Supporting High School Girls Who Build Android Apps For Technovation Challenge

Last week, we invited software engineers Mary Ann Jawili, Sukrutha Raman Bhadouria and Meggie Mahnken to speak to the high school girls from Technovation about how they got into programming.By Angie Chang (Director of Growth, Hackbright Academy)

Hackbright Academy is a proud supporter of Technovation Challenge, a global technology entrepreneurship program for girls.

We host meetings for Technovation’s Student Ambassadors here at Hackbright Academy.

Last week, we invited software engineers Mary Ann Jawili, Sukrutha Raman Bhadouria and Meggie Mahnken to speak to the high school girls about how they got into programming.

Mary Ann talked about failing her AP Computer Science test (with a score of 1 out of 5) and then going on to major in computer science at USC. She now works at Hotwire as a web developer. Mary Ann encouraged the girls to keep trying even in the face of failure, and talked about winning her first hackathon – the Chime for Change hackathon hosted at Twitter recently!

Sukrutha talked about growing up in India and studying engineering at USC. She talked about being active in the Society of Women Engineers (SWE) during college, and her current role at Bay Area Girl Geek Dinners. Sukrutha made the case for her current role as a senior software engineer in test, explaining that writing code that is the first customer of a product – that tests the product – is super fun and interesting.

Meggie talked about graduating from UC Berkeley with a degree in gender studies, and going on to discover her love for coding after college. She is now a software engineer at Hackbright Academy, and talks about how it’s never too late to get started in programming.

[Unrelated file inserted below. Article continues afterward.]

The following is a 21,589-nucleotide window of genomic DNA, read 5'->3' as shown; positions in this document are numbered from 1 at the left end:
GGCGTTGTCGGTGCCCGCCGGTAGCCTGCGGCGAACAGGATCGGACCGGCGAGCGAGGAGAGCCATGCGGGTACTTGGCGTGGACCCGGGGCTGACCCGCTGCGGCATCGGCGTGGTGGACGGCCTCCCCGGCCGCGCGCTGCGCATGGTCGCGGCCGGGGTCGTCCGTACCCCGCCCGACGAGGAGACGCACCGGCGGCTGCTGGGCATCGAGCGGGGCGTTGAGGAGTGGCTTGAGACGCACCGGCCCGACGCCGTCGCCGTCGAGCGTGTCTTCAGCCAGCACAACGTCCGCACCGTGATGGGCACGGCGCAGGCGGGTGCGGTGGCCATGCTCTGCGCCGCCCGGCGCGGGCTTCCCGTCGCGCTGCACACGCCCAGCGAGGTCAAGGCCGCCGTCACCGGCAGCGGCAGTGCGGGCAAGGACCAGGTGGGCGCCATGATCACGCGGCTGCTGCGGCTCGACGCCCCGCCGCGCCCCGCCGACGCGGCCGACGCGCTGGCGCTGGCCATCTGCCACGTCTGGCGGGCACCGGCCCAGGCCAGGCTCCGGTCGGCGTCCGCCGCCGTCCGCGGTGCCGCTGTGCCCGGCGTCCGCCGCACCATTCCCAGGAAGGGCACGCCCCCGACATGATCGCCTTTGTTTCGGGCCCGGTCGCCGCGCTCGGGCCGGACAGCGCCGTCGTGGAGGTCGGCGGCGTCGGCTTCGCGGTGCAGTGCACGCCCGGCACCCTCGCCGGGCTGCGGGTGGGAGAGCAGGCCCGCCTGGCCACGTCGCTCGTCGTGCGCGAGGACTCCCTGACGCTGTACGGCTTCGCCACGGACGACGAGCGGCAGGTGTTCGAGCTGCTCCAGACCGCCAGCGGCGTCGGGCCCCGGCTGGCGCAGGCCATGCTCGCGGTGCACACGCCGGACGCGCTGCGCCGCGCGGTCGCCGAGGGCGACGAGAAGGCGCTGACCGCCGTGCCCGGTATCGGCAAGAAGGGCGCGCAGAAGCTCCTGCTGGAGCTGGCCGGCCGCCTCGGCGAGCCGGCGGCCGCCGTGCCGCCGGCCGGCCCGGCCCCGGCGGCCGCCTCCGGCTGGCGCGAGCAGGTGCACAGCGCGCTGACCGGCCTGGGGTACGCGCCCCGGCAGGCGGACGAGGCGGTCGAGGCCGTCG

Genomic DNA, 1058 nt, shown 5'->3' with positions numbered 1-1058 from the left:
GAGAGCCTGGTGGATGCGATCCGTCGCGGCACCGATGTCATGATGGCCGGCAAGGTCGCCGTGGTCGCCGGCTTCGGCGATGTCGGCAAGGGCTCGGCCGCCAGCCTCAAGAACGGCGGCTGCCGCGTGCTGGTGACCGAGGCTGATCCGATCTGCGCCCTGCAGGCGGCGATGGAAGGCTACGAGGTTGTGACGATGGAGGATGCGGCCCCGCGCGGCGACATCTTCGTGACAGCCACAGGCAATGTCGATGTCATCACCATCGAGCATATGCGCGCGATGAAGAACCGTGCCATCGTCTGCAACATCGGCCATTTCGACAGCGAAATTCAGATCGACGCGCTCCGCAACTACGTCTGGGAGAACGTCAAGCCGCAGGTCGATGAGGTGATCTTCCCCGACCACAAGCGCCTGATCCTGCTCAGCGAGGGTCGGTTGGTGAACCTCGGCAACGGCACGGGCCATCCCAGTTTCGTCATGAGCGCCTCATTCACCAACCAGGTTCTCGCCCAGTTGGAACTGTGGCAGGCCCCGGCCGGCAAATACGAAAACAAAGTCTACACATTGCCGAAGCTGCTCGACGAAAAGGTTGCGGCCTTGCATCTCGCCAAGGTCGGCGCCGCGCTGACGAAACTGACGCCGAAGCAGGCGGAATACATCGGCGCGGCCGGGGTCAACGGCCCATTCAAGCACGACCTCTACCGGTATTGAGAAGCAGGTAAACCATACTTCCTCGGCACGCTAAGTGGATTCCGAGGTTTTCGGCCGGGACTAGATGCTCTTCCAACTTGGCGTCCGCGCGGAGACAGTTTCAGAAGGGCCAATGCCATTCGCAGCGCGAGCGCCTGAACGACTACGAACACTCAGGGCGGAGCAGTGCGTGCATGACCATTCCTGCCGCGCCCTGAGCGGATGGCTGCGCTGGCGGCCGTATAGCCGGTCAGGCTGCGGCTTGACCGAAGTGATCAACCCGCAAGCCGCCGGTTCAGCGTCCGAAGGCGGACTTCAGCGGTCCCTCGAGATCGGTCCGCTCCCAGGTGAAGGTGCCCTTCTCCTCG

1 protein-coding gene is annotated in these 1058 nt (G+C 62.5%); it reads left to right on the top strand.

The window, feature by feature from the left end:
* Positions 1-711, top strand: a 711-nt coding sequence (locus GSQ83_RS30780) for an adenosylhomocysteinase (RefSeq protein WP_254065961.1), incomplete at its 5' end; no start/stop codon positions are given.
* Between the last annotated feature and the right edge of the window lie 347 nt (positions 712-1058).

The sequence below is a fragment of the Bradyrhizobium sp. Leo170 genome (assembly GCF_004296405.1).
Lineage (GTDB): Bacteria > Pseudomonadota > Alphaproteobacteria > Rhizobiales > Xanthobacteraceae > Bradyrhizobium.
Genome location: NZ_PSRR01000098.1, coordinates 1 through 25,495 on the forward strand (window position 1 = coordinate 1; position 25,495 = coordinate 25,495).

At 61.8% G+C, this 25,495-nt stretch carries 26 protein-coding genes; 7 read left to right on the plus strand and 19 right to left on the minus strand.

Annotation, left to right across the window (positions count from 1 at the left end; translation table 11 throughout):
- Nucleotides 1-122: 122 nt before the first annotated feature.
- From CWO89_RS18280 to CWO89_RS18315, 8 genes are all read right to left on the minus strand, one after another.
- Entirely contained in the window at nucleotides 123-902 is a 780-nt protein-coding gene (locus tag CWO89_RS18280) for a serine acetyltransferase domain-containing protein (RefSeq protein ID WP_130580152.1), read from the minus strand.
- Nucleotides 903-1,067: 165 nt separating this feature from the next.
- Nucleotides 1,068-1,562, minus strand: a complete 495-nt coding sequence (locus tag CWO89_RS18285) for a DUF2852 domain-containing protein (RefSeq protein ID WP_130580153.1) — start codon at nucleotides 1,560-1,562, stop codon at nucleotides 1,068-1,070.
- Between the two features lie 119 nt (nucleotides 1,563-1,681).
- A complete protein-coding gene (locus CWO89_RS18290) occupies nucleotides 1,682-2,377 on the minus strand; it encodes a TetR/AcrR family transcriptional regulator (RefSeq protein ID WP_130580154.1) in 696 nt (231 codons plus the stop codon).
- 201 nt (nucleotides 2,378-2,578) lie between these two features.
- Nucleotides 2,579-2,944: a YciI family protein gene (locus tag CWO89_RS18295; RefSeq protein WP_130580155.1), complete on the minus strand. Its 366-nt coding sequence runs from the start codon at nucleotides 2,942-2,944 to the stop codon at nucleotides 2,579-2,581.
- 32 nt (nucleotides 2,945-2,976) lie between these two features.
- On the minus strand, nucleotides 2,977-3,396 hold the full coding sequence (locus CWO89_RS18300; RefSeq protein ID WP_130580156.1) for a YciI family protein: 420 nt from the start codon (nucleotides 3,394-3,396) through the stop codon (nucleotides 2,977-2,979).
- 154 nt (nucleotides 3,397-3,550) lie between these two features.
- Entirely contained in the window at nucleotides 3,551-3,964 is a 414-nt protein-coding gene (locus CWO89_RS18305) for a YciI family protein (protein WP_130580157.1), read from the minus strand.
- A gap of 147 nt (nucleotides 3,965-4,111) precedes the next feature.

Pictured: Last week’s Technovation Student Ambassador meeting at Hackbright Academy with speakers Mary Ann Jawili and Sukrutha (pictured, top right) and Meggie Mahnken.

What We Learned From High School Girls Building Apps

The girls really appreciate their mentors! Two girls mentioned visiting Airbnb (where their Technovation mentor works) and being inspired by the Airbnb office. Now these girls are eager to work at a tech company, like Airbnb, and to get more of their friends involved in technology!

High school students don’t know what the inside of tech companies looks like, nor do they have many opportunities to meet software engineers who share their personal stories and career journeys.

Providing opportunities for the high school girls to come into your tech company or startup for lunch, to get a tour and get to interact with some of the faces of the startup staff is invaluable.

Get Involved as a Mentor to High School Girls!

Get involved with Technovation as a mentor in 2014!

No technical or app development experience is necessary to become a mentor for Technvoation.

Mentors work with a team of girls to guide them through each week of Technovation’s 12-week curriculum. Girls see their mentors as role models and look to them for guidance on how to overcome obstacles and solve problems when working on challenging projects. Some choose to work in teams of two and may choose to alternate attendance from one week to the next.

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